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Dog DNA Tests: Why Your Mutt’s Makeup Matters

Discovering your mutt’s background is easier and less expensive than you think.

Testing the DNA Tests continued...

“It was pretty easy,” says Belzer of the collection process. After he sent the completed test kits back to each company, results came within two to four weeks (Wisdom Panel was the quickest; both of the others took about a month). DDC and Canine Heritage findings came in the mail, and Wisdom Panel’s results were emailed.

Two of the three companies’ results validated Belzer’s hypothesis: that Girl was a Siberian Husky/German Shepherd mix. Wisdom Panel, which tests against more breeds than the other two, suggested Girl was part Border Collie. “That was something I would have never considered,” says Belzer, who doesn’t question the accuracy of the test. “The results were a little out of line with what the other two found, but it’s certainly not a breed that I would rule out.”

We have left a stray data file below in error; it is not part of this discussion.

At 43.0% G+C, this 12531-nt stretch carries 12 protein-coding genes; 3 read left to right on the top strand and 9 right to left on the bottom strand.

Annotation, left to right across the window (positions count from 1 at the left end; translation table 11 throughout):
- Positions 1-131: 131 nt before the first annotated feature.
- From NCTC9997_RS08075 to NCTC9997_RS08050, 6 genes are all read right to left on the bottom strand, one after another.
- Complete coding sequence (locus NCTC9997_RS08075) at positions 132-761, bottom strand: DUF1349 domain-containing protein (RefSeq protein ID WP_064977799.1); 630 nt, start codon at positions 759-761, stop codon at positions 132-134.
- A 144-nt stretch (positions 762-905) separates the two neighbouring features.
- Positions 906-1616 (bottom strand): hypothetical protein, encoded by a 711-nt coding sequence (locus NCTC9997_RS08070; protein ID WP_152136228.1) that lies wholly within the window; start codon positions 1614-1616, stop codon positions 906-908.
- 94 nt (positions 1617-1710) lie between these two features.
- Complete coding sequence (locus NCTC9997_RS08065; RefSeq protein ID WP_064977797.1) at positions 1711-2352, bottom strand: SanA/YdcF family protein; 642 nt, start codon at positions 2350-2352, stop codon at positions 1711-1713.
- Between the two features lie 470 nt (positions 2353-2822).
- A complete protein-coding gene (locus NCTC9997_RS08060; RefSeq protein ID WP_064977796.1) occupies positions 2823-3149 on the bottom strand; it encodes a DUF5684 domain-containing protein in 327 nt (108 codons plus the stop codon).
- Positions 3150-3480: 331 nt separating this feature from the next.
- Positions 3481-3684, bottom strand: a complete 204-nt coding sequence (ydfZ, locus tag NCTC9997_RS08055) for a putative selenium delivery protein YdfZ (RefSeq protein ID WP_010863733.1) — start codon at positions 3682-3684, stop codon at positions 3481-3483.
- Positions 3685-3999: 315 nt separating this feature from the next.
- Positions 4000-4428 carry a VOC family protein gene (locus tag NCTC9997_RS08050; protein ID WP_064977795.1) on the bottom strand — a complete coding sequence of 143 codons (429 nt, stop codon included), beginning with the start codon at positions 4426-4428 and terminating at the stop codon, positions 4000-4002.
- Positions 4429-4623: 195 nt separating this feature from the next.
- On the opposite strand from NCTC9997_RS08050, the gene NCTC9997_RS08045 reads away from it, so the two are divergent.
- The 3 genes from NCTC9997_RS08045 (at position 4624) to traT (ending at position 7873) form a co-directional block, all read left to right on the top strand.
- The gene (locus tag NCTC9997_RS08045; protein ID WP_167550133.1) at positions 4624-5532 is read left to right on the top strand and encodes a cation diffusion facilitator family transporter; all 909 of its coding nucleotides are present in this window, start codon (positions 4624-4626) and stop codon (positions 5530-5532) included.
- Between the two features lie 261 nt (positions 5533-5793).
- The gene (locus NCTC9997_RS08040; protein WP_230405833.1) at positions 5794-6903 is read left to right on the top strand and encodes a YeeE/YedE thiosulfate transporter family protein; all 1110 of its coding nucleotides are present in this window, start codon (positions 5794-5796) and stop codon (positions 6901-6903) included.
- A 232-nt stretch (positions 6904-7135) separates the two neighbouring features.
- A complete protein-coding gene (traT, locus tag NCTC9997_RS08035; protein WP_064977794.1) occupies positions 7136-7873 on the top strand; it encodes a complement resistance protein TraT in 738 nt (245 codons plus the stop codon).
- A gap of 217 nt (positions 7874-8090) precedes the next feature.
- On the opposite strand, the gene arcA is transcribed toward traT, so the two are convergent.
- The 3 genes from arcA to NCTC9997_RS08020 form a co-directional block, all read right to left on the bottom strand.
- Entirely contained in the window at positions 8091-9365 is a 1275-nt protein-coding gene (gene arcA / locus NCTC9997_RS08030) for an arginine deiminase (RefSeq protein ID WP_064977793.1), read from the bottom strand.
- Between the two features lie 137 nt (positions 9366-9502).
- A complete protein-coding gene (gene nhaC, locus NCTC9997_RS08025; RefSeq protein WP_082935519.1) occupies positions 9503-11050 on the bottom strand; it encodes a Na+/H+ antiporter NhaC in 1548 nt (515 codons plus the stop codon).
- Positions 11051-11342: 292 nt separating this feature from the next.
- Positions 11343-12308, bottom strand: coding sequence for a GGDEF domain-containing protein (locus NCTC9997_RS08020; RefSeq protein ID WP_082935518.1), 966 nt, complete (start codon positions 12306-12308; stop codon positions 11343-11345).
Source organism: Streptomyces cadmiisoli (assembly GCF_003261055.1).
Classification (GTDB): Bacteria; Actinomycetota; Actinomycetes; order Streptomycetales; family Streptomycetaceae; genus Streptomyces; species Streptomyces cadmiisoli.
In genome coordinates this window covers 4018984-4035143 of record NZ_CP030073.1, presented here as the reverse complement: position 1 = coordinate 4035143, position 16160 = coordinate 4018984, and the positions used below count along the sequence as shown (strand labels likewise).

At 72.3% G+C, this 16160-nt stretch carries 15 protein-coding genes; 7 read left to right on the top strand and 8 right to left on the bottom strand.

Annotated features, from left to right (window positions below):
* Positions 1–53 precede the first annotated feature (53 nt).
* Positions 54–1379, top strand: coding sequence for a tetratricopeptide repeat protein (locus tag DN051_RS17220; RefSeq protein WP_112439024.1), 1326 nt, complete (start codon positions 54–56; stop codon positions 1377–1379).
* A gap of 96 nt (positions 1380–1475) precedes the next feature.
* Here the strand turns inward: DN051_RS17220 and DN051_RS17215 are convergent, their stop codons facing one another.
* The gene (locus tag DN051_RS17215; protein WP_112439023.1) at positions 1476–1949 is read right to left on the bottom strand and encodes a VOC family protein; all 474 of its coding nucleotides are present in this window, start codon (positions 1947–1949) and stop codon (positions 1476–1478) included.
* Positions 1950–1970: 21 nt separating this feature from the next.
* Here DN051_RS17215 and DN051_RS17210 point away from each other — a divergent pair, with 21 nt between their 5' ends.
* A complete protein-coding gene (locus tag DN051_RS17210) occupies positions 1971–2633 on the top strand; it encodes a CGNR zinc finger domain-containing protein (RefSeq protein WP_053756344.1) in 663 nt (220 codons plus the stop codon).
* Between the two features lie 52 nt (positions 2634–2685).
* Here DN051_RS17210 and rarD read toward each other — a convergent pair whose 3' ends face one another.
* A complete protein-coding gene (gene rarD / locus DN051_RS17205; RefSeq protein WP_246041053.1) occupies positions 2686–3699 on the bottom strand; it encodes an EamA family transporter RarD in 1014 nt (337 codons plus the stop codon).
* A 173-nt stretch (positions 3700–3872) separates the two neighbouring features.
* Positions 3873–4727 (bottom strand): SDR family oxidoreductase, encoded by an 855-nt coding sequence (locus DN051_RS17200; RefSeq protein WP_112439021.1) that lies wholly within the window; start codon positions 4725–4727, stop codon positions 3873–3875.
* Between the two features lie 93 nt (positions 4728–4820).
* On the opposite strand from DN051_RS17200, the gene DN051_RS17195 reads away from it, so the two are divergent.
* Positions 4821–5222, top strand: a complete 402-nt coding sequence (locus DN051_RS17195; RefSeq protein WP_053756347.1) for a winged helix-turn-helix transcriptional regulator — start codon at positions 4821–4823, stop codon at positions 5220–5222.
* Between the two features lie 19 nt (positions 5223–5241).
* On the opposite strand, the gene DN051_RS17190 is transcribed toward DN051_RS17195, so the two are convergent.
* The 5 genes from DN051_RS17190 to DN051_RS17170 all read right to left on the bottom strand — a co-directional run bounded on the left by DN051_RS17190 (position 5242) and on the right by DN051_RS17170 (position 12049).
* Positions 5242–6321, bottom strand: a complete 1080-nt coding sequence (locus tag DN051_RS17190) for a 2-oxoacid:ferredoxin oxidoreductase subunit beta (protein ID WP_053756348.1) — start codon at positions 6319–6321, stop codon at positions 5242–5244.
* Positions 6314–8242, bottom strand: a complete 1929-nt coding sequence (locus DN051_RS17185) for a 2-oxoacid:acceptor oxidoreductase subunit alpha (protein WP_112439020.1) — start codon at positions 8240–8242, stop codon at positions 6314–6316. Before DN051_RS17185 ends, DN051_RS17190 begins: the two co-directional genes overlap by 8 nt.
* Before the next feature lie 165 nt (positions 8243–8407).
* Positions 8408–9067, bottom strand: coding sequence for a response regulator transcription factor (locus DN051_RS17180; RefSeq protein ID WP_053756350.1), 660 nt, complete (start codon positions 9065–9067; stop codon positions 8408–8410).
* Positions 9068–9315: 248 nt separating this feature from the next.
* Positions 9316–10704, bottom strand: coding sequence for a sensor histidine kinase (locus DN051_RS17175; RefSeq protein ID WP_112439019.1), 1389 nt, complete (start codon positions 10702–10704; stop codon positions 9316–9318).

All of the companies contain disclaimers that the test is for informational purposes only, and most owners order dog DNA tests solely for the curiosity factor. “It answers hypothetical questions and can validate your assumptions,” Belzer says. “It’s also a great conversation piece at the dog park.”

Why Test Your Dog’s DNA?

Once predominant breeds are established, owners can take their results to their veterinarian to discuss potential health issues associated with specific breeds. “Boxers are prone to getting cancer, and Dobermans sometimes have bleeding disorders similar to hemophiliacs,” says Bernadine Cruz, DVM, associate veterinarian at California’s Laguna Hills Animal Hospital. Knowing these potential risks ahead of time, and asking your veterinarian to keep an eye out for them, can save lives.

Other potential reasons for dog DNA testing include wanting to know how big your puppy will get, or knowing in advance that if a dog’s predominantly terrier, for instance, it’s going to have an abundance of energy, Cruz says.

Mars Veterinary, makers of the Wisdom Panel dog DNA test, is considering using their results to create food specialized for specific breeds. So dogs predisposed to arthritis, for instance, might eat a diet containing ingredients that protect against the progression of the disease, Cruz says.

In addition, the affordability factor means it’s a somewhat small investment that will only make pet owners more informed about their pooches. “Your dog is a member of your family, and it’s nice to know something about where it came from,” Sutter says.

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Reviewed on March 23, 2010

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